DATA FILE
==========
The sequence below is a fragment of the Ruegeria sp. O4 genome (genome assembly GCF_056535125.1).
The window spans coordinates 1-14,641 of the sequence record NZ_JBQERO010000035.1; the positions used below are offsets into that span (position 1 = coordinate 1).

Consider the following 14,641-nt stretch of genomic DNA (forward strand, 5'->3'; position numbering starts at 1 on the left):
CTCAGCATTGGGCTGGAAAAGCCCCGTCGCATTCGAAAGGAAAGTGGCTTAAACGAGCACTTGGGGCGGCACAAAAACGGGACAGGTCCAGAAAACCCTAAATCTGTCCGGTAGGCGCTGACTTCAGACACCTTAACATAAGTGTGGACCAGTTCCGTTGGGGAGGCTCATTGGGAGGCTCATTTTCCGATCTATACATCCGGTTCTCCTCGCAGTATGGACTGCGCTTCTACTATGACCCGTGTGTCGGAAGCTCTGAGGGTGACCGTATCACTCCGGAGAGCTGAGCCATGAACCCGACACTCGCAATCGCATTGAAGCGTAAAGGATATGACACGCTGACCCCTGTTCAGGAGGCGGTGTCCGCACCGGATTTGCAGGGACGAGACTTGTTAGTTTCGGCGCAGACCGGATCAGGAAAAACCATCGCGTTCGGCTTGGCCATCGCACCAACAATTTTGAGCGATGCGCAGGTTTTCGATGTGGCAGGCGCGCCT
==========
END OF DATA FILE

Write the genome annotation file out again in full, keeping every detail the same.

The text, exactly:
The sequence below is a fragment of the Ruegeria sp. O4 genome (genome assembly GCF_056535125.1).
The window spans coordinates 1-14,641 of the sequence record NZ_JBQERO010000035.1; the positions used below are offsets into that span (position 1 = coordinate 1).

Consider the following 14,641-nt stretch of genomic DNA (forward strand, 5'->3'; position numbering starts at 1 on the left):
CTCAGCATTGGGCTGGAAAAGCCCCGTCGCATTCGAAAGGAAAGTGGCTTAAACGAGCACTTGGGGCGGCACAAAAACGGGACAGGTCCAGAAAACCCTAAATCTGTCCGGTAGGCGCTGACTTCAGACACCTTAACATAAGTGTGGACCAGTTCCGTTGGGGAGGCTCATTGGGAGGCTCATTTTCCGATCTATACATCCGGTTCTCCTCGCAGTATGGACTGCGCTTCTACTATGACCCGTGTGTCGGAAGCTCTGAGGGTGACCGTATCACTCCGGAGAGCTGAGCCATGAACCCGACACTCGCAATCGCATTGAAGCGTAAAGGATATGACACGCTGACCCCTGTTCAGGAGGCGGTGTCCGCACCGGATTTGCAGGGACGAGACTTGTTAGTTTCGGCGCAGACCGGATCAGGAAAAACCATCGCGTTCGGCTTGGCCATCGCACCAACAATTTTGAGCGATGCGCAGGTTTTCGATGTGGCAGGCGCGCCT